PORT OF SPAIN, Trinidad, Oct. 18, CMC – The media freedom organisation Reporters Without Borders has called for the creation of an independent commission of enquiry into revelations that the confidential phone records of Anika Gumbs-Sandiford, a reporter with the Trinidad Guadian, were illegally passed onto a government agency here.
The organization has also expressed concerned about the effect of a smear operation against certain journalists and the government’s desire to force the privately-owned broadcast media to carry official announcements free of charge as in some Latin America countries, where they are called “cadenas.”
“An attempt was clearly made to violate the confidentiality of Anika Gumbs-Sandiford’s sources, although this is one of the cornerstones of freedom of information,” Reporters Without Borders said.
“The case recalls the one at the start of the year involving Newsday‘s Andre Bagoo, who was also investigating a conflict within a state institution
“In the present case, the authorities seem to have resorted to domestic espionage, which is all the more outrageous as Prime Minister Kamla Persad-Bissessar’s government publicly undertook to end such practices in 2010 leading to parliament’s adoption of the Interception of Communications Act
“How, under these circumstances, is a minimal degree of trust to be restored between the government and the media? The creation of an independent commission of enquiry is imperative.”
According to media reports, the Chaguaramas Development Authority (CDA), a state development agency, obtained Gumbs-Sandiford’s phone records from the state-owned Telecommunications Services of Trinidad and Tobago (TSTT) in an apparent bid to trace her source for an article published on September 9.
The story revealed that, in an unprecedented move, planning and development Bhoe Tewarie had overturned the CDA board’s decision to dispense with a law firm’s services for being too expensive, and that he was now trying to disband the board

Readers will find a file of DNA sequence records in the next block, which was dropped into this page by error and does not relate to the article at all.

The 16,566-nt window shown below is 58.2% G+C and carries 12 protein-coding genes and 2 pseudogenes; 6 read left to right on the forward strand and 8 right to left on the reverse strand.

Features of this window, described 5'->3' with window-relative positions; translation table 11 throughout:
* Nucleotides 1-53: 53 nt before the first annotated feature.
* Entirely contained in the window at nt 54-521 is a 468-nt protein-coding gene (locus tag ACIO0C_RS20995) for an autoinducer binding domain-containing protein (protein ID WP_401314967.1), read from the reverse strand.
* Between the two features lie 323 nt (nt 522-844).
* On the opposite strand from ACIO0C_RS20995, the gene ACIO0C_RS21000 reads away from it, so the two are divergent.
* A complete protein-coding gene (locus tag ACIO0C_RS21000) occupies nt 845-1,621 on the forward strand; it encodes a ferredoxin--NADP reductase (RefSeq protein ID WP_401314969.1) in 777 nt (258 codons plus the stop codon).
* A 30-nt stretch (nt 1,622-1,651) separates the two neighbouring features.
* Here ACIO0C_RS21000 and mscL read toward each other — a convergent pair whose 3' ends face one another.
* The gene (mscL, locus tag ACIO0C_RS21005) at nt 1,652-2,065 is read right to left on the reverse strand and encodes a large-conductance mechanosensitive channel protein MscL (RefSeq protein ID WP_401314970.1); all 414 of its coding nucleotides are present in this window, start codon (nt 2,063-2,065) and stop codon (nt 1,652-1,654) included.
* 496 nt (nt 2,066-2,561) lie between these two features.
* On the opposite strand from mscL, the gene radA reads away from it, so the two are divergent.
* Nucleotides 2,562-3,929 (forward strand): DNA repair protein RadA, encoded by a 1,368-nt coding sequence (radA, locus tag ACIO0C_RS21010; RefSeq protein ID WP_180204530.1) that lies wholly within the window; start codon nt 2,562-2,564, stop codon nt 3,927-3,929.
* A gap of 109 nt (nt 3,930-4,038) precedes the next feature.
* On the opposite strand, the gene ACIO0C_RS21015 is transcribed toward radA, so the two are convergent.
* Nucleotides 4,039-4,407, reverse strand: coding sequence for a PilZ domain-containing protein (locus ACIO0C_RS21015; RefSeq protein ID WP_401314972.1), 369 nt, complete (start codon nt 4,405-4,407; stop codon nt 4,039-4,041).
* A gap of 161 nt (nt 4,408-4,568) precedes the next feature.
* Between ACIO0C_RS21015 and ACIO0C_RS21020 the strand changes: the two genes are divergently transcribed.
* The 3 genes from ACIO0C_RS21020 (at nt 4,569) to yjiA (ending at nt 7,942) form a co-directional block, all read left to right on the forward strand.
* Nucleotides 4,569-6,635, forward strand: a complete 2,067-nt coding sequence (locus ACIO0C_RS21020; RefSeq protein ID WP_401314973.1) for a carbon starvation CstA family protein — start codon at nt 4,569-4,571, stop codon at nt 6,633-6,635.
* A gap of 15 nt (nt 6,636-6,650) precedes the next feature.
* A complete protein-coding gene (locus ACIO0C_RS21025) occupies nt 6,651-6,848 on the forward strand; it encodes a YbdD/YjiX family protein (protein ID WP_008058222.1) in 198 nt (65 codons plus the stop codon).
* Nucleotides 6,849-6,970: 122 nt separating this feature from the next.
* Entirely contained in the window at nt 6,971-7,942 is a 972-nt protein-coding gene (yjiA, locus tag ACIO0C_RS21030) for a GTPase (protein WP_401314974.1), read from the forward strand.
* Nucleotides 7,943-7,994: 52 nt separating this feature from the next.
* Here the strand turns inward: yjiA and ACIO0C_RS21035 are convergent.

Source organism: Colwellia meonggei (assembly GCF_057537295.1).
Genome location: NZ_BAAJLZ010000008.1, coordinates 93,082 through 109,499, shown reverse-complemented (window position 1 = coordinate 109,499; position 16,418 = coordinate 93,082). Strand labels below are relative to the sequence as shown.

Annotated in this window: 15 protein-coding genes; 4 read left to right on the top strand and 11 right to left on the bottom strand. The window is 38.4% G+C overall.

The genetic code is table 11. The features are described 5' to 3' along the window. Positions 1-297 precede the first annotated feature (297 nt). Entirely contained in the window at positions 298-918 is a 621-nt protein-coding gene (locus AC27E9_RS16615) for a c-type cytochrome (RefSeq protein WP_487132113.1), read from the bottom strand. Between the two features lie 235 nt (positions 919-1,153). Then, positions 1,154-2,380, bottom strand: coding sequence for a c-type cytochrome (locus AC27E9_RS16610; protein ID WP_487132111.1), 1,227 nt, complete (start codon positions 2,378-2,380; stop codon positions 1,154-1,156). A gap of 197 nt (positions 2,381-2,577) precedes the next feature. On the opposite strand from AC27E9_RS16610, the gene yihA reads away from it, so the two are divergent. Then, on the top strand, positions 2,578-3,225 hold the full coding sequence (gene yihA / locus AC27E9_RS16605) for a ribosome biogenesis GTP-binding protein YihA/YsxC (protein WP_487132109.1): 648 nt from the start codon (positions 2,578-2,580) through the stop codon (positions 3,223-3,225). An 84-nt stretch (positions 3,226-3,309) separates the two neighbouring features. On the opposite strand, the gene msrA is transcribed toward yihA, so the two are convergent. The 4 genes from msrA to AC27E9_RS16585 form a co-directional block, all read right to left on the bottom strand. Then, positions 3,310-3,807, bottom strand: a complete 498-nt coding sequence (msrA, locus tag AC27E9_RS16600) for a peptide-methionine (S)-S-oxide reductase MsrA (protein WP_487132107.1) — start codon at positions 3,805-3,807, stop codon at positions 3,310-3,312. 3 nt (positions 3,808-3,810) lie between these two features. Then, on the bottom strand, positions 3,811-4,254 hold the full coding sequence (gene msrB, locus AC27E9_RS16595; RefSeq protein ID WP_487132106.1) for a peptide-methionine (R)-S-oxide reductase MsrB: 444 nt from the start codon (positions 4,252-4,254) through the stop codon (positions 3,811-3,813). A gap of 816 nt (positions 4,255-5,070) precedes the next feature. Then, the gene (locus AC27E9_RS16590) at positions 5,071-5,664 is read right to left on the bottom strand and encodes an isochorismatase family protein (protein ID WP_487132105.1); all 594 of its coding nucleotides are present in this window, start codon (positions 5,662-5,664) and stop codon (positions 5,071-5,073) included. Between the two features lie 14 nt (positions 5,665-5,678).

Reporters Without Borders says the attempt to trace a journalist’s sources comes at a time of new tension between the government and many journalists critical of national security minister Jack Warner’s decision to deny the media access to government’s crime figures.
Against this backdrop, Reporters Without Borders has also taken note of a recent announcement from communication minister Jamal Mohammed in which he stated that all privately-owned broadcasters would be required to carry up to five minutes of government messages every hour between 6 a.m. and 6 p.m. for no compensation.
“Such a measure is not in accordance with the requirements of pluralism,” Reporters Without Borders said. “Its implementation would create the conditions for a media war and there is still time to stop this.”
Earlier this week the Media Association of Trinidad and Tobago (MATT) said it is “disturbed” at reports that Gumbs-Sandiford’s t were recently handed over to a state agency following the publication of an article.
According to MATT,the Constitution guarantees the right of the individual to respect for his private and family life and freedom of the press.
“The media are frequently the only means through which whistleblowers in both the public and private sectors are able to bring wrongdoing to light without risk to themselves. This is because the media have previously been able to guarantee the confidentiality of their sources.
“This confidentiality is now under threat, if private individuals are able to bypass the law and unearth the identity of such sources. If whistleblowers can no longer speak to the media in safety, then corruption, waste, mismanagement and many forms of injustice may go unchecked.
“The Media Association called for a full and rapid investigation by TSTT and the police, and for those involved to brought to justice if, as it appears, the law has been broken,” the media group said.